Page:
Development of a method for direct extraction of viral RNA from bivalve molluscs

H. Quang Le, E. Suffredini, D. Tien Pham, A. Kim To, D. De Medici

Research output: Contribution to journalArticlepeer-review


The detection of foodborne viruses in bivalve molluscs is a challenging procedure in relation to low virus concentration and to the presence of significant RT-PCR inhibitors. The aim of this study was the development of an efficient direct extraction method for foodborne viral RNA from bivalve molluscs. Using Mengovirus as a surrogate for foodborne viruses, five extraction methods based on RNA release by Trizol were compared on clams and oysters. A procedure consisting of Trizol, PureLink RNA Mini Kit, followed by Cetyltrimethylammonium bromide (CTAB) treatment and LiCl precipitation was found to provide RNA with the highest extraction efficiency and negligible inhibitory effect on real-time RT-PCR. This procedure was further compared to standard extraction method (ISO 15216) using clam, mussel and oyster samples spiked with Hepatitis A virus, Norovirus (NoV) GI and GII as well as bivalve samples naturally contaminated with NoV GI or GII. Results clearly demonstrated that the developed method provided, on average, a recovery 4·3 times higher than the standard reference protocol as well as good repeatability. Significance and Impact of the Study: A direct extraction procedure was developed to recover viral RNA from shellfish with improved efficiency in comparison to reference extraction method (ISO 15216). Without the need for specific equipment, this procedure offers an alternative for performing food safety controls and for risk assessment studies. Given the inclusion in this extraction method of several steps for the efficient removal of food components inhibiting PCR reaction, this approach could serve as a general scheme for the extraction of nucleic acids of other enteric viruses and/or from other food categories.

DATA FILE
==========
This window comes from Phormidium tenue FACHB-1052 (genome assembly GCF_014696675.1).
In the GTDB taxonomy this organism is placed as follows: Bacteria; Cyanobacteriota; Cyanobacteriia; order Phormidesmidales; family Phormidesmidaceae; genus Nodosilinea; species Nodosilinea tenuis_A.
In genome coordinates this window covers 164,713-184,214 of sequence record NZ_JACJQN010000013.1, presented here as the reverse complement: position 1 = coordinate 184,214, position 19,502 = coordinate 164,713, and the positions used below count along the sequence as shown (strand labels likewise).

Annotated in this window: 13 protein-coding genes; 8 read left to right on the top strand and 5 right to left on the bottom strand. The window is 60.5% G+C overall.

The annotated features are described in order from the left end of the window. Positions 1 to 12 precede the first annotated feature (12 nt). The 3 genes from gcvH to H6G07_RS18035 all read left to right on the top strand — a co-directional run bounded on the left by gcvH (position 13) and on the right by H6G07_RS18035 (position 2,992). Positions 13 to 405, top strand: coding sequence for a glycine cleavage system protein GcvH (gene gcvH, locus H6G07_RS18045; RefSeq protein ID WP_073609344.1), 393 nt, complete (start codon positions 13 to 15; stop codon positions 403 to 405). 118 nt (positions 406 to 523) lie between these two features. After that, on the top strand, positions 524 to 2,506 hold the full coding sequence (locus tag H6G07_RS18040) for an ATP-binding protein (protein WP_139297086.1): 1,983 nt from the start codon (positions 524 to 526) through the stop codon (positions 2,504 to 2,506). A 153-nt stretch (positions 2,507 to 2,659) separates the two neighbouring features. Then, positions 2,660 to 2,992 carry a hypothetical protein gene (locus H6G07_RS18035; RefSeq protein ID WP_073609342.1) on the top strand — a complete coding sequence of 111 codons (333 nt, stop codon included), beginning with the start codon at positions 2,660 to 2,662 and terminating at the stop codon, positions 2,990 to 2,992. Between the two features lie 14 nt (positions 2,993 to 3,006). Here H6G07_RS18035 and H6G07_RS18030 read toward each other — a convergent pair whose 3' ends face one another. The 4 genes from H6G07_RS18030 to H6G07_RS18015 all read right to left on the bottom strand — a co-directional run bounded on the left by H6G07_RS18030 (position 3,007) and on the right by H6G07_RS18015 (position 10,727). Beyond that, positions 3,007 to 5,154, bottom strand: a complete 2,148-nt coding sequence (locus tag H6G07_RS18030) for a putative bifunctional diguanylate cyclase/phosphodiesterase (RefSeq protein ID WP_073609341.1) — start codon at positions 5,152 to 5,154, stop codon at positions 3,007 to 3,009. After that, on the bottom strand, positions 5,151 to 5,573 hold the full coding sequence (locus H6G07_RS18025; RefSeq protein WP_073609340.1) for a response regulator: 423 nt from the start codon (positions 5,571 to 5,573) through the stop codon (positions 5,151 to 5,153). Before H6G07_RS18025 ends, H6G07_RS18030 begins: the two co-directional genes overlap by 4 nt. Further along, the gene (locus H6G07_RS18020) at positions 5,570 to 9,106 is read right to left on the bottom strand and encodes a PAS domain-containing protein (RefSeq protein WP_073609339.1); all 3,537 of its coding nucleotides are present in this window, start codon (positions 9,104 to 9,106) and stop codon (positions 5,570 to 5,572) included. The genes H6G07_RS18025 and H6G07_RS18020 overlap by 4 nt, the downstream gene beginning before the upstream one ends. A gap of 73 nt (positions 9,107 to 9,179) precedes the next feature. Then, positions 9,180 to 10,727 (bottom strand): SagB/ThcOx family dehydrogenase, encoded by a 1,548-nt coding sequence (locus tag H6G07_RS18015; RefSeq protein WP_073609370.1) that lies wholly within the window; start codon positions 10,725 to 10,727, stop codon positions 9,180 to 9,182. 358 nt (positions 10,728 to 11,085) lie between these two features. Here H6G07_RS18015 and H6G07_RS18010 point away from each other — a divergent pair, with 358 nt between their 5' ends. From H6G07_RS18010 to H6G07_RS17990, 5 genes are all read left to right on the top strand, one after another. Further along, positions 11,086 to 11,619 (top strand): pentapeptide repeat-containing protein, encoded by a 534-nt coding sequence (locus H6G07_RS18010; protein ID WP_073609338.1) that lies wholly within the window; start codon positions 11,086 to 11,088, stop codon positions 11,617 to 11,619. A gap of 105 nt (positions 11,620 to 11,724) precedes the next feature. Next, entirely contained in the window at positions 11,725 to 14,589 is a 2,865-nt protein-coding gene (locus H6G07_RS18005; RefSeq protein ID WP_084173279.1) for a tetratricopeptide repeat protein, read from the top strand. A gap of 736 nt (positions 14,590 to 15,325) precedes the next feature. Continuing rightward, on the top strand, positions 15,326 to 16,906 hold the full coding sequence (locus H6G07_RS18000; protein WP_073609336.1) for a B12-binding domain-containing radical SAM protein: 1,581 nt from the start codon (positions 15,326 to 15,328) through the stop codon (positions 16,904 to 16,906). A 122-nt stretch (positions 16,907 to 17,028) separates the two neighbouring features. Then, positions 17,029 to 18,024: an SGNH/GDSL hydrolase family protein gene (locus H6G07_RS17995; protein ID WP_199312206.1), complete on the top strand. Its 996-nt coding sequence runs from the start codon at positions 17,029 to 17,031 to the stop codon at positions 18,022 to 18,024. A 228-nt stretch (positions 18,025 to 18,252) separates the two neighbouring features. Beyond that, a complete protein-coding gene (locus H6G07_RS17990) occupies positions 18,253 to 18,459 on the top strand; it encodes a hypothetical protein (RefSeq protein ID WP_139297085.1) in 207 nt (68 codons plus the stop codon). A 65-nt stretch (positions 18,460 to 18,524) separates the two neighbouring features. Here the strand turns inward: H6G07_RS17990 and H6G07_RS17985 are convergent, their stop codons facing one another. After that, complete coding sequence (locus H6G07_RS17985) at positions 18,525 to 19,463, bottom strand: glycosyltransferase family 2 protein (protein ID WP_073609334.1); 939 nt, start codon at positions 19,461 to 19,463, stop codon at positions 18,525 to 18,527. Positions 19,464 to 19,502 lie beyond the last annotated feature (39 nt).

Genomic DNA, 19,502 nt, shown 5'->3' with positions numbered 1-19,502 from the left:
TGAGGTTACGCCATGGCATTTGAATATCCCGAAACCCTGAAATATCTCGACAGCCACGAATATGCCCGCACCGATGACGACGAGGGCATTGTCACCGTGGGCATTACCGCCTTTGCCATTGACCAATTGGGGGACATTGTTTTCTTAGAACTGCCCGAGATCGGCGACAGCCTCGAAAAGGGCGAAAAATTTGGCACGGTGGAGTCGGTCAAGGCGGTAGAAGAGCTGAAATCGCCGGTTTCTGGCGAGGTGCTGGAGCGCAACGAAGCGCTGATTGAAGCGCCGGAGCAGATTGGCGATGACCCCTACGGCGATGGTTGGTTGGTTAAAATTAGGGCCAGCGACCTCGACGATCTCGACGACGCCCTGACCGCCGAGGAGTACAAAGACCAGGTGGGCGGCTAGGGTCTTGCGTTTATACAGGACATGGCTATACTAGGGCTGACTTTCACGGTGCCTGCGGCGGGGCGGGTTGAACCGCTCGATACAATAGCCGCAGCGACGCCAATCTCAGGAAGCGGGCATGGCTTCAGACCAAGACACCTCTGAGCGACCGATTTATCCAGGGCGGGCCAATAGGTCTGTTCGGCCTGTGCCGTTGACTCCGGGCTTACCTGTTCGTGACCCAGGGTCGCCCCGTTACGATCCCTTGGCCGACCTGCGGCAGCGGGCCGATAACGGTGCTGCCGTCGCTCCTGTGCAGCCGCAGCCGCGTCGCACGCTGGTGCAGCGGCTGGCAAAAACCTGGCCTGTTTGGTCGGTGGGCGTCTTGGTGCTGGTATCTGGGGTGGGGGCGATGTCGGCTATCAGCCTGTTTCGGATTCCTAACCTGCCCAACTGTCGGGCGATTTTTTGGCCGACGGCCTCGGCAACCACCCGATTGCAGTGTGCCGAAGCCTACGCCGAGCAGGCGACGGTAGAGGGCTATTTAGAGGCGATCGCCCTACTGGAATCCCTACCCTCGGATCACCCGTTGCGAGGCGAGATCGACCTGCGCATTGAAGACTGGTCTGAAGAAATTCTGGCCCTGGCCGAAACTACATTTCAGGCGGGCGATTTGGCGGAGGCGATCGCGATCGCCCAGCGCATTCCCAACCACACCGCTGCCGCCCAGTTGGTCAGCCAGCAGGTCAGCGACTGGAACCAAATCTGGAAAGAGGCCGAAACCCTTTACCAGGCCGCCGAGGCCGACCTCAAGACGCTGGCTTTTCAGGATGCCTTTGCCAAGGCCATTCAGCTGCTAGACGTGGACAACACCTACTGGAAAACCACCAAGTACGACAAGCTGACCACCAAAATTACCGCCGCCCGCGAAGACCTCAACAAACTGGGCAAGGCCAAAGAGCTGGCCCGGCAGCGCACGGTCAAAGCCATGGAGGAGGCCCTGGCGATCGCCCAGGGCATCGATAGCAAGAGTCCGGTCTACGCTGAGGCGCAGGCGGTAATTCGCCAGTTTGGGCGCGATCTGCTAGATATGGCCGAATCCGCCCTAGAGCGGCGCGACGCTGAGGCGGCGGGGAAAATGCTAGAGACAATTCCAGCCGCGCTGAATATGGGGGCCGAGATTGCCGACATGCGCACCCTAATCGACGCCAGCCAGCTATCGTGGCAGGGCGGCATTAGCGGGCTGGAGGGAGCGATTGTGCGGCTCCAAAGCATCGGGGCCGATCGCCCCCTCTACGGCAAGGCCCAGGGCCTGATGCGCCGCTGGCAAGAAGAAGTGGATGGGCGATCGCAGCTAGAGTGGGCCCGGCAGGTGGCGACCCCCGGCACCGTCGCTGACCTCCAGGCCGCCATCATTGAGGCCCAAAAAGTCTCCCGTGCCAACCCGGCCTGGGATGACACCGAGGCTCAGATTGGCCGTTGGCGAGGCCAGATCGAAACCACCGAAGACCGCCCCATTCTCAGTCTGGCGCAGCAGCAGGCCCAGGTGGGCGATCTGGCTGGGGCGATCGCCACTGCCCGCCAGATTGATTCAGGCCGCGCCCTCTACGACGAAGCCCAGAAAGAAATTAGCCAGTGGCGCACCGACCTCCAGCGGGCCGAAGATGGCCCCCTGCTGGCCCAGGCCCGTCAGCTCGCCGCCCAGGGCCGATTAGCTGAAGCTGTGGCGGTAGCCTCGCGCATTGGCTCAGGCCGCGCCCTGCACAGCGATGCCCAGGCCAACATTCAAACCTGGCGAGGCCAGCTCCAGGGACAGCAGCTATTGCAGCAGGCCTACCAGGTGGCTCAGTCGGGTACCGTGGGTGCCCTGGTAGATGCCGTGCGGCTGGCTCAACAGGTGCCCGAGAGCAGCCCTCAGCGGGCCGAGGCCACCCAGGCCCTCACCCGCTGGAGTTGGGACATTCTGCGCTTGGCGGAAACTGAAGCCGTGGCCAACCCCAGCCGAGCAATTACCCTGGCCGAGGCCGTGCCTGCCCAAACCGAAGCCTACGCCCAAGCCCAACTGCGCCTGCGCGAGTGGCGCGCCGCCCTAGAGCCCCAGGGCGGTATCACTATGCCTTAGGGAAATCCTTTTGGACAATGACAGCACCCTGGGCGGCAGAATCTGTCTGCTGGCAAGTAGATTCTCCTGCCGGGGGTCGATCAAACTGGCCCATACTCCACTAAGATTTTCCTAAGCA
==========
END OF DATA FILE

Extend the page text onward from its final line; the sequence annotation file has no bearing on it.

Original languageEnglish
Pages (from-to)426-434
Number of pages9
JournalLetters in Applied Microbiology
Issue number5
Publication statusPublished - Nov 1 2018


  • food safety
  • PCR (polymerase chain reaction)
  • rapid methods
  • shellfish
  • viruses

ASJC Scopus subject areas

  • Applied Microbiology and Biotechnology


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